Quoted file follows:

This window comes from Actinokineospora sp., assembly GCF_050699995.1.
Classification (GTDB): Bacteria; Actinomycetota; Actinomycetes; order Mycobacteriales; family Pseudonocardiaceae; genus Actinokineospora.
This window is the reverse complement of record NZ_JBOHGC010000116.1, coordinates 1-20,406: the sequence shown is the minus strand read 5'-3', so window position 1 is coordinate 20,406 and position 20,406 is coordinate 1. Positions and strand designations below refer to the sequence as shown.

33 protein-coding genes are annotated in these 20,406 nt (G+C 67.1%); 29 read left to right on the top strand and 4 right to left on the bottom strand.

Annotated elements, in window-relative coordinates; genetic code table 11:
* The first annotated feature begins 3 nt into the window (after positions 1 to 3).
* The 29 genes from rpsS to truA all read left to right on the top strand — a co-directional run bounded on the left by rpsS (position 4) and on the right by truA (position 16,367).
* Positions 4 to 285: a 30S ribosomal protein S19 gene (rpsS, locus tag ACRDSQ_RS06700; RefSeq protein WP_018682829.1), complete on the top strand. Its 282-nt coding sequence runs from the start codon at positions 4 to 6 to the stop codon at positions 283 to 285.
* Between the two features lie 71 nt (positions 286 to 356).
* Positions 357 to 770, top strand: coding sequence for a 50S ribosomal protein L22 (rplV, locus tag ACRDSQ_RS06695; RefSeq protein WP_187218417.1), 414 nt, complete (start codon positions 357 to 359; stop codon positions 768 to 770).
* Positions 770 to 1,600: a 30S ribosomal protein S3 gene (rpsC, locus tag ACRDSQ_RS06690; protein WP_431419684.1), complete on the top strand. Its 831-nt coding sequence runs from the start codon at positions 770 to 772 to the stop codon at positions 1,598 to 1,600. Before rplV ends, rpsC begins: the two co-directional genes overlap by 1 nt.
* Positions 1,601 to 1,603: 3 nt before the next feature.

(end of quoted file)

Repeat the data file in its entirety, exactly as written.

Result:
This window comes from Actinokineospora sp., assembly GCF_050699995.1.
Classification (GTDB): Bacteria; Actinomycetota; Actinomycetes; order Mycobacteriales; family Pseudonocardiaceae; genus Actinokineospora.
This window is the reverse complement of record NZ_JBOHGC010000116.1, coordinates 1-20,406: the sequence shown is the minus strand read 5'-3', so window position 1 is coordinate 20,406 and position 20,406 is coordinate 1. Positions and strand designations below refer to the sequence as shown.

33 protein-coding genes are annotated in these 20,406 nt (G+C 67.1%); 29 read left to right on the top strand and 4 right to left on the bottom strand.

Annotated elements, in window-relative coordinates; genetic code table 11:
* The first annotated feature begins 3 nt into the window (after positions 1 to 3).
* The 29 genes from rpsS to truA all read left to right on the top strand — a co-directional run bounded on the left by rpsS (position 4) and on the right by truA (position 16,367).
* Positions 4 to 285: a 30S ribosomal protein S19 gene (rpsS, locus tag ACRDSQ_RS06700; RefSeq protein WP_018682829.1), complete on the top strand. Its 282-nt coding sequence runs from the start codon at positions 4 to 6 to the stop codon at positions 283 to 285.
* Between the two features lie 71 nt (positions 286 to 356).
* Positions 357 to 770, top strand: coding sequence for a 50S ribosomal protein L22 (rplV, locus tag ACRDSQ_RS06695; RefSeq protein WP_187218417.1), 414 nt, complete (start codon positions 357 to 359; stop codon positions 768 to 770).
* Positions 770 to 1,600: a 30S ribosomal protein S3 gene (rpsC, locus tag ACRDSQ_RS06690; protein WP_431419684.1), complete on the top strand. Its 831-nt coding sequence runs from the start codon at positions 770 to 772 to the stop codon at positions 1,598 to 1,600. Before rplV ends, rpsC begins: the two co-directional genes overlap by 1 nt.
* Positions 1,601 to 1,603: 3 nt before the next feature.